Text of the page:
► Brave New World, by Aldous Huxley [A stronger case for this school assignment book than for Animal Farm. It left me a little cold, but I can't put Eddings in and leave Huxley out.]
Bridge Of Birds, by Barry Hughart [I had no idea I'd get this far and have hit so many unreads. Another I've never even heard of.]
The Callahan’s Series, by Spider Robinson [I didn't think these were that great.]
► A Canticle For Leibowitz, by Walter M Miller [This was the one of two sci-fi books in my paternal grandfather's collection. I remember being engrossed by this and loving it, so even though I'd need to reread it to give more than the most high level description, I'm trusting my younger self here with a vote.]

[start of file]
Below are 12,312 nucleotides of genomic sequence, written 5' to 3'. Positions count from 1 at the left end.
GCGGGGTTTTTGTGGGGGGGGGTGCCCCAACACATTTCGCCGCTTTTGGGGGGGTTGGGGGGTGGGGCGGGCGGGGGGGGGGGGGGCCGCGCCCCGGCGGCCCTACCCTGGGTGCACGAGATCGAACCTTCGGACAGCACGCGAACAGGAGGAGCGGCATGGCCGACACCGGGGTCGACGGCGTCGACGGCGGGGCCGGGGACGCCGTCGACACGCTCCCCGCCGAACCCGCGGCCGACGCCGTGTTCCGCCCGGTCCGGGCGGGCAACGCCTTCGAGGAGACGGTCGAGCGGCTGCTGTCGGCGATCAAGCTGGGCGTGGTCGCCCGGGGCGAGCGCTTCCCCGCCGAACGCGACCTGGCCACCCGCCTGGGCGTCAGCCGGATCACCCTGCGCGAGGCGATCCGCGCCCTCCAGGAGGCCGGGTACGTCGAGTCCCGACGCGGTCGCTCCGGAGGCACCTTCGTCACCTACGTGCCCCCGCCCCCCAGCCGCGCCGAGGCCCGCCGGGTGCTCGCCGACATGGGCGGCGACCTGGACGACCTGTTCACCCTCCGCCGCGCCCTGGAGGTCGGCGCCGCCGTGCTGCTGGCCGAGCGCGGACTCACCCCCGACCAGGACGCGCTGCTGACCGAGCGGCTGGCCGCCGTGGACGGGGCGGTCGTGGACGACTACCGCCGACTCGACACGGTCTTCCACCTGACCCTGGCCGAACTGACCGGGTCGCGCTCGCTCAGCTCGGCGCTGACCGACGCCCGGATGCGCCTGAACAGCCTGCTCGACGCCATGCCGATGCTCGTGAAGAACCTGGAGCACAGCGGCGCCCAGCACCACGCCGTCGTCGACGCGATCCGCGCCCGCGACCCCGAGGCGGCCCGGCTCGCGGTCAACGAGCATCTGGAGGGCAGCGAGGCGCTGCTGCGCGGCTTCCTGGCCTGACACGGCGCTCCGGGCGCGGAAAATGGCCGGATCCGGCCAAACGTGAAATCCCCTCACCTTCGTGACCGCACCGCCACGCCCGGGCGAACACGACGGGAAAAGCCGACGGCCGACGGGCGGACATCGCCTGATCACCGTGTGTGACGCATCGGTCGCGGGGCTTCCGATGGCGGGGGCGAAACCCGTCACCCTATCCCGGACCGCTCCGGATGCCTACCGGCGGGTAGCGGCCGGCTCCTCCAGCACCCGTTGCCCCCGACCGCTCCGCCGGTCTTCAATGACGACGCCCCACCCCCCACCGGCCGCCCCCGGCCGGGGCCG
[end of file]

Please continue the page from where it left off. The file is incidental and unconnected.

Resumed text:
The Cat Who Walked Through Walls, by Robert Heinlein [I just posted recently about Heinlein's worst novel. This is closer to that than to his best.]
Cat’s Cradle, by Kurt Vonnegut [When we get to Slaughterhouse Five, I'll vote for that.]
The Caves Of Steel, by Isaac Asimov [See my prefatory comments. Not a chance in hell I'll waste my time on this.]
The Change Series, by S.M. Stirling [Another, who's-a-what-now? entry. I'm sorry folks, I really thought I'd be able to speak to at least 70% of any size list when I leapt into this. These at least sound intriguing.]
► Childhood’s End, by Arthur C Clarke [This is an easy vote.]
Children Of God, by Mary Doria Russell [Don't know it. Sounds awful.]
The Chronicles Of Amber, by Roger Zelazny [I get the inclusion, but these feel more like an honorable mention to me.]
► The Chronicles Of Thomas Covenant, The Unbeliever, by Stephen R Donaldson [OK, yeah.]
► The City And The City, by China Miéville [Strong novel. Yes, I'm down this. I'm currently the most recent review on LibraryThing for this one -- I'd permalink the review if I saw a way to do it.]